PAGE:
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Should you withdraw $10,000 from your superannuation and put it towards a house deposit?

So the new financial year has rolled around and it turns out you’re eligible to withdraw another $10,000 from your superannuation. You’ve budgeted well and you’re going okay despite the pandemic and don’t really need the $10,000 in cash right now. The question of whether to withdraw super is a difficult one…

Do you jump at the opportunity to withdraw $10,000 from your super, tax free and put it towards your slowly growing house deposit? Or do you leave it for your retirement?

For those who withdrew $10,000 in the previous financial year, deciding to withdraw again (criteria permitting) could mean a gain in $20,000 for singles or $40,000 for couples in ‘savings’ towards a house deposit, but it’s an equivalent loss from your retirement fund. Withdrawing your super now, when house prices are forecasted to fall, means that you could get your foot into the property market quicker and at a lower price than expected. This could be a smart move but there are still risks involved.

The cons of withdrawing your super early

  1. The more you withdraw and the earlier you withdraw in your work life, the more money you lose in the long run for retirement. This is because if you’re younger, with a lower super balance, there’s less money in your fund earning interest throughout your working life. As a result, withdrawing this much at a younger age can mean losing almost $100,000 down the line in super.
  2. Withdrawing now while the market is low also means that you’re withdrawing your super at a loss. Shares, stocks, bonds, property and infrastructure – wherever your money has been invested, is most likely low in value. Not only are you withdrawing devalued money, but you’re missing out on the chance for that money to go back up in value once everything settles down and potentially withdrawing it at a time it’s worth more (but with the withdrawal fees).
  3. Withdrawing your super early doesn’t guarantee home loan approval as it could suggest to the banks that you’re not earning enough to sustain yourself. If you’re eligible to withdraw your super early, that means you’re either unemployed, working reduced hours, earning significantly less money or are receiving a government support benefit such as Job Keeper. With tighter lending criteria already in place prior to the pandemic, it might be less likely that a bank will approve your home loan if you’ve had to access this scheme.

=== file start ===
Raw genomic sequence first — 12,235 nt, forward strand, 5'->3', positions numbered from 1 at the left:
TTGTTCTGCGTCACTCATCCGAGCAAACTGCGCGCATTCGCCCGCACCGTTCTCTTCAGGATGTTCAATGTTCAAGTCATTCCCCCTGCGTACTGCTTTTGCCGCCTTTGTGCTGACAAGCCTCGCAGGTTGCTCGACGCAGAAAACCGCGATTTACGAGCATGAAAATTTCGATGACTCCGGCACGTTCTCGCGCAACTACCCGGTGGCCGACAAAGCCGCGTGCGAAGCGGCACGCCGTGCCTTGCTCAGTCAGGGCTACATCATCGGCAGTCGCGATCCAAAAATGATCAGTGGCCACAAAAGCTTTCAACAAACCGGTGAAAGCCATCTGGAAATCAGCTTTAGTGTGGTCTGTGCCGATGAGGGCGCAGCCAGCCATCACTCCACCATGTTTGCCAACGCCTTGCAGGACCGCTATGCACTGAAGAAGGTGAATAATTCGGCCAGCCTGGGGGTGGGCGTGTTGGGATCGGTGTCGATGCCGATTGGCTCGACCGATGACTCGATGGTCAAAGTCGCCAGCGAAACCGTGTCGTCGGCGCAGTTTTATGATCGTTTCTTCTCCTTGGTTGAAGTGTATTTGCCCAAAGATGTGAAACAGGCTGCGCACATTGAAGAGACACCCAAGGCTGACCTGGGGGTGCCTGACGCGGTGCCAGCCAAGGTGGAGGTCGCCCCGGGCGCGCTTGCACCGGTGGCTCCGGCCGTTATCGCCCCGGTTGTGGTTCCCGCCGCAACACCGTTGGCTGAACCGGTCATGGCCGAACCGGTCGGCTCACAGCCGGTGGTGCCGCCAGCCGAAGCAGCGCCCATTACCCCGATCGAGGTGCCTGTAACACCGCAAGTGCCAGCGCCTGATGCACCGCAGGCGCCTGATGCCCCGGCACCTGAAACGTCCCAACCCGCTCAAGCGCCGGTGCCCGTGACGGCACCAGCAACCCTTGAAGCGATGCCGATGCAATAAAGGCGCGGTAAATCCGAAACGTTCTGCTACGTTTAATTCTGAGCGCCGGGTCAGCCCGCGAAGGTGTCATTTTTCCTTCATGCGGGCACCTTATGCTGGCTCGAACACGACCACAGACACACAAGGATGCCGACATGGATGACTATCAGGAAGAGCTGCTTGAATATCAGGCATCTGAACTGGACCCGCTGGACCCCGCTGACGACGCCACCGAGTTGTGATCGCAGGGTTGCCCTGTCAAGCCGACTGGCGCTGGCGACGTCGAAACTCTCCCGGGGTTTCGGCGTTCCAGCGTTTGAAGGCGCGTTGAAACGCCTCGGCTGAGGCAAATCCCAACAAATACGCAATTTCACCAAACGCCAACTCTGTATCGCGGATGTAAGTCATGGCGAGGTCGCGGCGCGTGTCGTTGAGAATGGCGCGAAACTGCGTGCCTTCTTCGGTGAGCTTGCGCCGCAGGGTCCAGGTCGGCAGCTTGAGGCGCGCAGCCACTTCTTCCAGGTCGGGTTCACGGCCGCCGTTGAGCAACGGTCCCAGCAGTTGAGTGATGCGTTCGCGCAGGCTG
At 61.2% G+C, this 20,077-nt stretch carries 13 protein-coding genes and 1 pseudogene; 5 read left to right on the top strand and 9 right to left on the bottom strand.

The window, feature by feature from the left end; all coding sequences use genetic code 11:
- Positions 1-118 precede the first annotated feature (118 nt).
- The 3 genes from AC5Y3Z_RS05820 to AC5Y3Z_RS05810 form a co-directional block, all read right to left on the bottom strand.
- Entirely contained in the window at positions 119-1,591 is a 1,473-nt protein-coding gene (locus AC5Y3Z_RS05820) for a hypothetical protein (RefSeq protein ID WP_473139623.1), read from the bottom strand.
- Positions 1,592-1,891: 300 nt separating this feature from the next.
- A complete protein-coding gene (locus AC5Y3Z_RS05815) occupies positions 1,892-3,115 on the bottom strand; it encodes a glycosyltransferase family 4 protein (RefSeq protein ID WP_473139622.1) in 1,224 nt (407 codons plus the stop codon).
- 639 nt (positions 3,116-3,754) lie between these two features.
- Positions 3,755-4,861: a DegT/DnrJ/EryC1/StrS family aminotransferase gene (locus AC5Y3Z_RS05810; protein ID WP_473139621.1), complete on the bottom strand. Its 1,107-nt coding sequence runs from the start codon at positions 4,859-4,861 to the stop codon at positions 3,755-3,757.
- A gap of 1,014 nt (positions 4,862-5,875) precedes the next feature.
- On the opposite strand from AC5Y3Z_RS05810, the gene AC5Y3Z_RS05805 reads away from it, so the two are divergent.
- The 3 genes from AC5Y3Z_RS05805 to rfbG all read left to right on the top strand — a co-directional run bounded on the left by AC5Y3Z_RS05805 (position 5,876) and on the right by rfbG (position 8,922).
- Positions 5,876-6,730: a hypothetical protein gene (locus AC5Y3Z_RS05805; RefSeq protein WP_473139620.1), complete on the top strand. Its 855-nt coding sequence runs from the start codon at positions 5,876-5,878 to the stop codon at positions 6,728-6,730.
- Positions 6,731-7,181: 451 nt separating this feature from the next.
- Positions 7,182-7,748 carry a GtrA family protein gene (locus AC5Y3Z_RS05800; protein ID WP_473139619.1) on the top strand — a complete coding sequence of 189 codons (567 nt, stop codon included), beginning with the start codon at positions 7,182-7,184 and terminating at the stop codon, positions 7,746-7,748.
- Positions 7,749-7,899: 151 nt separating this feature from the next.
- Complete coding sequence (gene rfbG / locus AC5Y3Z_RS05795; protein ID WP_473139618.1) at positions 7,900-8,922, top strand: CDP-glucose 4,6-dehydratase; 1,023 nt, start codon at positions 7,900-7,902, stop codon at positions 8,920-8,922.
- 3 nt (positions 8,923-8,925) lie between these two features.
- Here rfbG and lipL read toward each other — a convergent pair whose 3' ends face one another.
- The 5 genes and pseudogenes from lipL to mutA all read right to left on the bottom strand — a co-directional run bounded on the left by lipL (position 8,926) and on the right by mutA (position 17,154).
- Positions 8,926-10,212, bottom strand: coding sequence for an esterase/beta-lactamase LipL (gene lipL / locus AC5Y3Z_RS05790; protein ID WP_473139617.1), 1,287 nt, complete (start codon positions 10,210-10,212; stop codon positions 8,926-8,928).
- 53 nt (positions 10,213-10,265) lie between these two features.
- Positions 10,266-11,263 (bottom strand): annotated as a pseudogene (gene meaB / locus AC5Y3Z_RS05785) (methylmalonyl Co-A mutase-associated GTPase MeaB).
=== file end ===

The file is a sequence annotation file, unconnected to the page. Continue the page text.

The pros of withdrawing your super early

While there are risks to withdrawing your super now, putting it into a savings account and using it to enter the property market later might still be a beneficial option. Given that the median house price currently sits around $800,000 and that a deposit required for a house this price sits anywhere between 5% ($40,000) and 20% ($160,000), withdrawing your super could save you the average eight years in time it takes to save for a deposit and lower the amount of lenders mortgage insurance you’ll have to pay, all tax-free.

While the decision is ultimately up to you, it’s highly recommended that you plan ahead and exhaust all other available options before committing to anything. If your only reason for withdrawing is to increase the deposit amount you have for your first home, why not consider if the First Home Loan Deposit Scheme or the First Home Super Saver Scheme better fits your needs? If you’ve evaluated these options and still want to withdraw your super, perhaps also consider having a voluntary super contribution plan in place once the pandemic settles, so that you don’t feel the strain on your retirement fund later on. 

All in all whichever you choose, whether you’re withdrawing your super for a deposit, to get by day to day during these trying times, or for any other reason, be smart with your money and remember to spend wisely! If in doubt, it’s always best to contact a financial adviser to find out more or see if there are any other options out there for you. 

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Disclaimer: The information provided is general in nature and does not constitute financial advice. Please speak to us for recommendations on your individual circumstance and requirements.